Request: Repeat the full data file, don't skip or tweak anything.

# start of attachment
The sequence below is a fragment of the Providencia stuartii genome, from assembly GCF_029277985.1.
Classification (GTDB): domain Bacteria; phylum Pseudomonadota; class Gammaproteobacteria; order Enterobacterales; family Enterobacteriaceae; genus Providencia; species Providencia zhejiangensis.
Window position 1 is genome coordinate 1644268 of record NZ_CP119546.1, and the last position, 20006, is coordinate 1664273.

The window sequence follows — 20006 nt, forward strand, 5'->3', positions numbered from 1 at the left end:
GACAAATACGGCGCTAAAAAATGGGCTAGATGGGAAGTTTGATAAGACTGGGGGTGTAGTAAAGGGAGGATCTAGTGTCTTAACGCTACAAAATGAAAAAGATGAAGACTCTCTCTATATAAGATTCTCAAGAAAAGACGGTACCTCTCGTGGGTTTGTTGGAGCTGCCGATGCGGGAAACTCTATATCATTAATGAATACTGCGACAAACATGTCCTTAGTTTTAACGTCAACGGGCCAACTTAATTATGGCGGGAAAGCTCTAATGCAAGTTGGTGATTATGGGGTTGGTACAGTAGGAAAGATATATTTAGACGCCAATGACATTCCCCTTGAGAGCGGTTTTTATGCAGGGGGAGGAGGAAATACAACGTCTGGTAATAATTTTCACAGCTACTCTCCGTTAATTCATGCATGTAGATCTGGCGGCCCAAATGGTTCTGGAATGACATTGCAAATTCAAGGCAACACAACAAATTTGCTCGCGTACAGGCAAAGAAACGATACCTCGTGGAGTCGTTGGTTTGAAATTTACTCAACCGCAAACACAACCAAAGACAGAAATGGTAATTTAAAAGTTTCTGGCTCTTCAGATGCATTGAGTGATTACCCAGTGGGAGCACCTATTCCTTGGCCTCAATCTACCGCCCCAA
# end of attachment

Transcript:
The sequence below is a fragment of the Providencia stuartii genome, from assembly GCF_029277985.1.
Classification (GTDB): domain Bacteria; phylum Pseudomonadota; class Gammaproteobacteria; order Enterobacterales; family Enterobacteriaceae; genus Providencia; species Providencia zhejiangensis.
Window position 1 is genome coordinate 1644268 of record NZ_CP119546.1, and the last position, 20006, is coordinate 1664273.

The window sequence follows — 20006 nt, forward strand, 5'->3', positions numbered from 1 at the left end:
GACAAATACGGCGCTAAAAAATGGGCTAGATGGGAAGTTTGATAAGACTGGGGGTGTAGTAAAGGGAGGATCTAGTGTCTTAACGCTACAAAATGAAAAAGATGAAGACTCTCTCTATATAAGATTCTCAAGAAAAGACGGTACCTCTCGTGGGTTTGTTGGAGCTGCCGATGCGGGAAACTCTATATCATTAATGAATACTGCGACAAACATGTCCTTAGTTTTAACGTCAACGGGCCAACTTAATTATGGCGGGAAAGCTCTAATGCAAGTTGGTGATTATGGGGTTGGTACAGTAGGAAAGATATATTTAGACGCCAATGACATTCCCCTTGAGAGCGGTTTTTATGCAGGGGGAGGAGGAAATACAACGTCTGGTAATAATTTTCACAGCTACTCTCCGTTAATTCATGCATGTAGATCTGGCGGCCCAAATGGTTCTGGAATGACATTGCAAATTCAAGGCAACACAACAAATTTGCTCGCGTACAGGCAAAGAAACGATACCTCGTGGAGTCGTTGGTTTGAAATTTACTCAACCGCAAACACAACCAAAGACAGAAATGGTAATTTAAAAGTTTCTGGCTCTTCAGATGCATTGAGTGATTACCCAGTGGGAGCACCTATTCCTTGGCCTCAATCTACCGCCCCAA